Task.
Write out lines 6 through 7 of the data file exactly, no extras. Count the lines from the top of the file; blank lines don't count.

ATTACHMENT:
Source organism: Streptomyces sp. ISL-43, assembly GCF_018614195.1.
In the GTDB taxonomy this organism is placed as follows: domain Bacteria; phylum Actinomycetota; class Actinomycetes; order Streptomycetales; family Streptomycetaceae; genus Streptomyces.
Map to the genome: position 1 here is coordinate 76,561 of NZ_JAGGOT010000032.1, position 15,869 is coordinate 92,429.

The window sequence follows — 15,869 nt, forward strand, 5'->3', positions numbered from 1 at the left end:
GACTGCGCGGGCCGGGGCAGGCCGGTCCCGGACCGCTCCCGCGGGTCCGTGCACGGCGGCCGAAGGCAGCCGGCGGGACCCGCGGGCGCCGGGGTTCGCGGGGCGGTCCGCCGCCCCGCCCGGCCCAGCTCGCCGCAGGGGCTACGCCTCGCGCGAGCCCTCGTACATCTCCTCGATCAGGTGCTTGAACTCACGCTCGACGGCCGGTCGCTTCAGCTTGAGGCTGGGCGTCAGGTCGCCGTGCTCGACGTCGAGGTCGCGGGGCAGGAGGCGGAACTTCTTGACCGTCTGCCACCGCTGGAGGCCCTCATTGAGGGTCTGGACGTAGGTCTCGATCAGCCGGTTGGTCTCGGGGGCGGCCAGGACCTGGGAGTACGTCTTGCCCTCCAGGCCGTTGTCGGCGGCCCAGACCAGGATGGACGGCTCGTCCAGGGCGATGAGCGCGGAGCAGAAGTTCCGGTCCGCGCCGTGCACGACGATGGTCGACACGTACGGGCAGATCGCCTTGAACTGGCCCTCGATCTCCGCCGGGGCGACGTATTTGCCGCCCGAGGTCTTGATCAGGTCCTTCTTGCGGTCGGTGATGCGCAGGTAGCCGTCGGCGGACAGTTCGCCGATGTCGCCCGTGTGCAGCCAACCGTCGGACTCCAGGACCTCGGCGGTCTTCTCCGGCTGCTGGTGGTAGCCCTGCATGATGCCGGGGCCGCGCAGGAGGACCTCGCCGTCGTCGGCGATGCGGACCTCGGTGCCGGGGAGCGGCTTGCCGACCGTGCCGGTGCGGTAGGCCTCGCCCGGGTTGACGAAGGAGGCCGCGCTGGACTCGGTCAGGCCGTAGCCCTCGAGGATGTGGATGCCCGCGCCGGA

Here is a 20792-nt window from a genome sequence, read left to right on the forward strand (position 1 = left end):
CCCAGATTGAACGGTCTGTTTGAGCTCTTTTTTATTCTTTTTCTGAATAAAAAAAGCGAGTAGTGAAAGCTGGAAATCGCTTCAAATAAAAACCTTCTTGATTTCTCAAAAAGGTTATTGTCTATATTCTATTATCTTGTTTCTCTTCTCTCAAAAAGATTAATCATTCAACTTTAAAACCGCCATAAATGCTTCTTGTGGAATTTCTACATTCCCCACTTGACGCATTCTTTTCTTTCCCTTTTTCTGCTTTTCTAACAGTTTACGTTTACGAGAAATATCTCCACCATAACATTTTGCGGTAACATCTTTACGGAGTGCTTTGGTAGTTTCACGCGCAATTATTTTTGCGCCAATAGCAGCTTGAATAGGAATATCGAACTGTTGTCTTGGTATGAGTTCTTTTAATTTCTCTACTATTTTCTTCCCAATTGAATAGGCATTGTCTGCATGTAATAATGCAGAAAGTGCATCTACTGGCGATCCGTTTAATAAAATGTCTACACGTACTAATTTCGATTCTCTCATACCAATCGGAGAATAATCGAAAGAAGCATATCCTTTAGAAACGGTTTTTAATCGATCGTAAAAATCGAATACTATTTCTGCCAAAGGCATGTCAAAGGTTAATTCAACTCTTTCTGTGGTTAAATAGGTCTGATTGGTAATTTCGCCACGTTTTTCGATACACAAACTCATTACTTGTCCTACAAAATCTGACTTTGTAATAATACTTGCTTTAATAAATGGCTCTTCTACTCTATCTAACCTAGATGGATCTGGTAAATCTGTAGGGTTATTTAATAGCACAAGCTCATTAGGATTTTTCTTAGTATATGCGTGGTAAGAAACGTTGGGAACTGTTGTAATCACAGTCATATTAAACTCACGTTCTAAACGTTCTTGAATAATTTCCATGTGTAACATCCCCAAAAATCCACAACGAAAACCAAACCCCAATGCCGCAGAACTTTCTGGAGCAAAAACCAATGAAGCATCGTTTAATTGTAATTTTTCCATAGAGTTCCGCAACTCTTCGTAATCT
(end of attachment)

Here is a 20792-nt window from a genome sequence, read left to right on the forward strand (position 1 = left end):
CCCAGATTGAACGGTCTGTTTGAGCTCTTTTTTATTCTTTTTCTGAATAAAAAAAGCGAGTAGTGAAAGCTGGAAATCGCTTCAAATAAAAACCTTCTTGATTTCTCAAAAAGGTTATTGTCTATATTCTATTATCTTGTTTCTCTTCTCTCAAAAAGATTAATCATTCAACTTTAAAACCGCCATAAATGCTTCTTGTGGAATTTCTACATTCCCCACTTGACGCATTCTTTTCTTTCCCTTTTTCTGCTTTTCTAACAGTTTACGTTTACGAGAAATATCTCCACCATAACATTTTGCGGTAACATCTTTACGGAGTGCTTTGGTAGTTTCACGCGCAATTATTTTTGCGCCAATAGCAGCTTGAATAGGAATATCGAACTGTTGTCTTGGTATGAGTTCTTTTAATTTCTCTACTATTTTCTTCCCAATTGAATAGGCATTGTCTGCATGTAATAATGCAGAAAGTGCATCTACTGGCGATCCGTTTAATAAAATGTCTACACGTACTAATTTCGATTCTCTCATACCAATCGGAGAATAATCGAAAGAAGCATATCCTTTAGAAACGGTTTTTAATCGATCGTAAAAATCGAATACTATTTCTGCCAAAGGCATGTCAAAGGTTAATTCAACTCTTTCTGTGGTTAAATAGGTCTGATTGGTAATTTCGCCACGTTTTTCGATACACAAACTCATTACTTGTCCTACAAAATCTGACTTTGTAATAATACTTGCTTTAATAAATGGCTCTTCTACTCTATCTAACCTAGATGGATCTGGTAAATCTGTAGGGTTATTTAATAGCACAAGCTCATTAGGATTTTTCTTAGTATATGCGTGGTAAGAAACGTTGGGAACTGTTGTAATCACAGTCATATTAAACTCACGTTCTAAACGTTCTTGAATAATTTCCATGTGTAACATCCCCAAAAATCCACAACGAAAACCAAACCCCAATGCCGCAGAACTTTCTGGAGCAAAAACCAATGAAGCATCGTTTAATTGTAATTTTTCCATAGAGTTCCGCAACTCTTCGTAATCT